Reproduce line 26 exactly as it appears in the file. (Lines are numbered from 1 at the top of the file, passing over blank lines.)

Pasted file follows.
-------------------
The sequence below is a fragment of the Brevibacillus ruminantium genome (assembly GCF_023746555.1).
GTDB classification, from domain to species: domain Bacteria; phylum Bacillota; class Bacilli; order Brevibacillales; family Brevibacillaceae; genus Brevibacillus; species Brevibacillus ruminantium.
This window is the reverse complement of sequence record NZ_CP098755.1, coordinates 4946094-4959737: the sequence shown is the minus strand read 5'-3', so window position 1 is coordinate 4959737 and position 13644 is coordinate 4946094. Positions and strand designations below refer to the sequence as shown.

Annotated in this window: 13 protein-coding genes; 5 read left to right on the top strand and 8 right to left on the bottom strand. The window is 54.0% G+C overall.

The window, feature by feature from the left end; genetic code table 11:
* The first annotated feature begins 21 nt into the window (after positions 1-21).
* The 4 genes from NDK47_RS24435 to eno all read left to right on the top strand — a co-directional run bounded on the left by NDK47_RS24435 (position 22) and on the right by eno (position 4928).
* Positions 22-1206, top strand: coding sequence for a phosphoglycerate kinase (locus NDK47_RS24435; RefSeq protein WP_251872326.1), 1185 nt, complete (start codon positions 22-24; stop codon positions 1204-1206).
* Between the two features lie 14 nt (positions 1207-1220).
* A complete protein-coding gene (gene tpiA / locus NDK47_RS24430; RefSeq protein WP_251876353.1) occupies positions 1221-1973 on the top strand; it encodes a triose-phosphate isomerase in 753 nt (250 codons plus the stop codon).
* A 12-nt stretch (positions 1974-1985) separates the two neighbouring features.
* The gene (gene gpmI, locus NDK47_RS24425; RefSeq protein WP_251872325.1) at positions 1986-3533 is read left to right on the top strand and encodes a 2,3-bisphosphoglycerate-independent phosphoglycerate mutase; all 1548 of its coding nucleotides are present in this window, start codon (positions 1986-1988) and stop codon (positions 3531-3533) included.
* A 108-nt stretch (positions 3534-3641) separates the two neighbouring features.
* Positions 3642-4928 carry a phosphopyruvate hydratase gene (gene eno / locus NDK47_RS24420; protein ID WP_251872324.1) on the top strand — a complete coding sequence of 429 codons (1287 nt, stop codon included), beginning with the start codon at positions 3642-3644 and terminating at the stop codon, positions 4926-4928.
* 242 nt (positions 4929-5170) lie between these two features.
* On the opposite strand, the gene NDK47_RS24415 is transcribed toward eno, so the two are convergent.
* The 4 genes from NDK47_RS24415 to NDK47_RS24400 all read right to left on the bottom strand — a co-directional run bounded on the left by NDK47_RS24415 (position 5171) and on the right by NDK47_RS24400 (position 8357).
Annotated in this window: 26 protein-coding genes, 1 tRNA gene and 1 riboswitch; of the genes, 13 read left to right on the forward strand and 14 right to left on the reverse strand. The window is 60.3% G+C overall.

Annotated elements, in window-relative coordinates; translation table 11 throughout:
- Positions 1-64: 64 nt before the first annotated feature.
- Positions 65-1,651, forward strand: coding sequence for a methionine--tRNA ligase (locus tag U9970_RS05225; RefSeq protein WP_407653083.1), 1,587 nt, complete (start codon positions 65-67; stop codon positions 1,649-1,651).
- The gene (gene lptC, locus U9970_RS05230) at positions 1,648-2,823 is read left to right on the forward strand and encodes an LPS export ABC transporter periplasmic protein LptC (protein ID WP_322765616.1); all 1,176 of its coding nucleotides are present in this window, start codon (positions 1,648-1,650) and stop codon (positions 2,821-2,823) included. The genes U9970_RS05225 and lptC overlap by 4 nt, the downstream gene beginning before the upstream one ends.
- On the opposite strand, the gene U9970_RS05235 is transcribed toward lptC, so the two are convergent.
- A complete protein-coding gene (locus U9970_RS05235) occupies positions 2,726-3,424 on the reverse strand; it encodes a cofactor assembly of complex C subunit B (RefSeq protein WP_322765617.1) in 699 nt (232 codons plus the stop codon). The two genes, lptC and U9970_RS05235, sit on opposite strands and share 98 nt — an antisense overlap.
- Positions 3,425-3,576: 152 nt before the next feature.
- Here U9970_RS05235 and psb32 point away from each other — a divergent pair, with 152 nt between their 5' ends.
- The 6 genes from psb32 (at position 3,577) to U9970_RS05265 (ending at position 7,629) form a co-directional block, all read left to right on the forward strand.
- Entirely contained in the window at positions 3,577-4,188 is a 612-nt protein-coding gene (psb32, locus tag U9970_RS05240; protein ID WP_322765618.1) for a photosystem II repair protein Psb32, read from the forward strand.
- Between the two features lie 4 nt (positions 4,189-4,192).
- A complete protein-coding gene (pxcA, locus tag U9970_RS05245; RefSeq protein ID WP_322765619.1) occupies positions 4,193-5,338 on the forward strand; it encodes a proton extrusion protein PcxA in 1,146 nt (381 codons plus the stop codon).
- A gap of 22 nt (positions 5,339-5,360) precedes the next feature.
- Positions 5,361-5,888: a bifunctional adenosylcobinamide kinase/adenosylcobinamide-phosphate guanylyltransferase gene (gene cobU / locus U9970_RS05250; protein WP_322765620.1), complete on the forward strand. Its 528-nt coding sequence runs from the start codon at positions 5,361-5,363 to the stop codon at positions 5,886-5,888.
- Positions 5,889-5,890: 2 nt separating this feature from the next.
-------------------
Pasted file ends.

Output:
- Here U9970_RS05235 and psb32 point away from each other — a divergent pair, with 152 nt between their 5' ends.